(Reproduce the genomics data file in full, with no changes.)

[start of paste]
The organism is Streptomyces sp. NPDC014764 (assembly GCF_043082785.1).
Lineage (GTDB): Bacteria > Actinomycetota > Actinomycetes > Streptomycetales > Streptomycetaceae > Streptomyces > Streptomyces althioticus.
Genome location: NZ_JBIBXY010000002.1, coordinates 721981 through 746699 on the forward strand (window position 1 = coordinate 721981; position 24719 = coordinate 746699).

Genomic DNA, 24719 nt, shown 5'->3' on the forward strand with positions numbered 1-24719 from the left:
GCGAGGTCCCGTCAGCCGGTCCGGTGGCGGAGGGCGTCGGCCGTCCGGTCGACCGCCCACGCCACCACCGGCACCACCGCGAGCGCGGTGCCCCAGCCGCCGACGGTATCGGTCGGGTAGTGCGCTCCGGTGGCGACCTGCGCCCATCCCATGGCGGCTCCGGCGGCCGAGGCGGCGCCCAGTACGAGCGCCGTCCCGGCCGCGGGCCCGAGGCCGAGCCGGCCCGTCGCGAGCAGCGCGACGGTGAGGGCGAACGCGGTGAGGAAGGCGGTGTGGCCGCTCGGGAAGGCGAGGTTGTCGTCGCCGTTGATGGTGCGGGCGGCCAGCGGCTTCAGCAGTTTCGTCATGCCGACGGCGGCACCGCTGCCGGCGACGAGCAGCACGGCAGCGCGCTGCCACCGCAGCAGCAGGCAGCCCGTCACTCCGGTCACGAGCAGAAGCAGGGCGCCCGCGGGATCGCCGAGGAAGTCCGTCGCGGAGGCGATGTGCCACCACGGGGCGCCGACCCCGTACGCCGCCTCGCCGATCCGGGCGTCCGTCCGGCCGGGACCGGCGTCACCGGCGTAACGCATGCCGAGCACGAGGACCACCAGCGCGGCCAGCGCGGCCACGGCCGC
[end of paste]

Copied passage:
The organism is Streptomyces sp. NPDC014764 (assembly GCF_043082785.1).
Lineage (GTDB): Bacteria > Actinomycetota > Actinomycetes > Streptomycetales > Streptomycetaceae > Streptomyces > Streptomyces althioticus.
Genome location: NZ_JBIBXY010000002.1, coordinates 721981 through 746699 on the forward strand (window position 1 = coordinate 721981; position 24719 = coordinate 746699).

Genomic DNA, 24719 nt, shown 5'->3' on the forward strand with positions numbered 1-24719 from the left:
GCGAGGTCCCGTCAGCCGGTCCGGTGGCGGAGGGCGTCGGCCGTCCGGTCGACCGCCCACGCCACCACCGGCACCACCGCGAGCGCGGTGCCCCAGCCGCCGACGGTATCGGTCGGGTAGTGCGCTCCGGTGGCGACCTGCGCCCATCCCATGGCGGCTCCGGCGGCCGAGGCGGCGCCCAGTACGAGCGCCGTCCCGGCCGCGGGCCCGAGGCCGAGCCGGCCCGTCGCGAGCAGCGCGACGGTGAGGGCGAACGCGGTGAGGAAGGCGGTGTGGCCGCTCGGGAAGGCGAGGTTGTCGTCGCCGTTGATGGTGCGGGCGGCCAGCGGCTTCAGCAGTTTCGTCATGCCGACGGCGGCACCGCTGCCGGCGACGAGCAGCACGGCAGCGCGCTGCCACCGCAGCAGCAGGCAGCCCGTCACTCCGGTCACGAGCAGAAGCAGGGCGCCCGCGGGATCGCCGAGGAAGTCCGTCGCGGAGGCGATGTGCCACCACGGGGCGCCGACCCCGTACGCCGCCTCGCCGATCCGGGCGTCCGTCCGGCCGGGACCGGCGTCACCGGCGTAACGCATGCCGAGCACGAGGACCACCAGCGCGGCCAGCGCGGCCACGGCCGC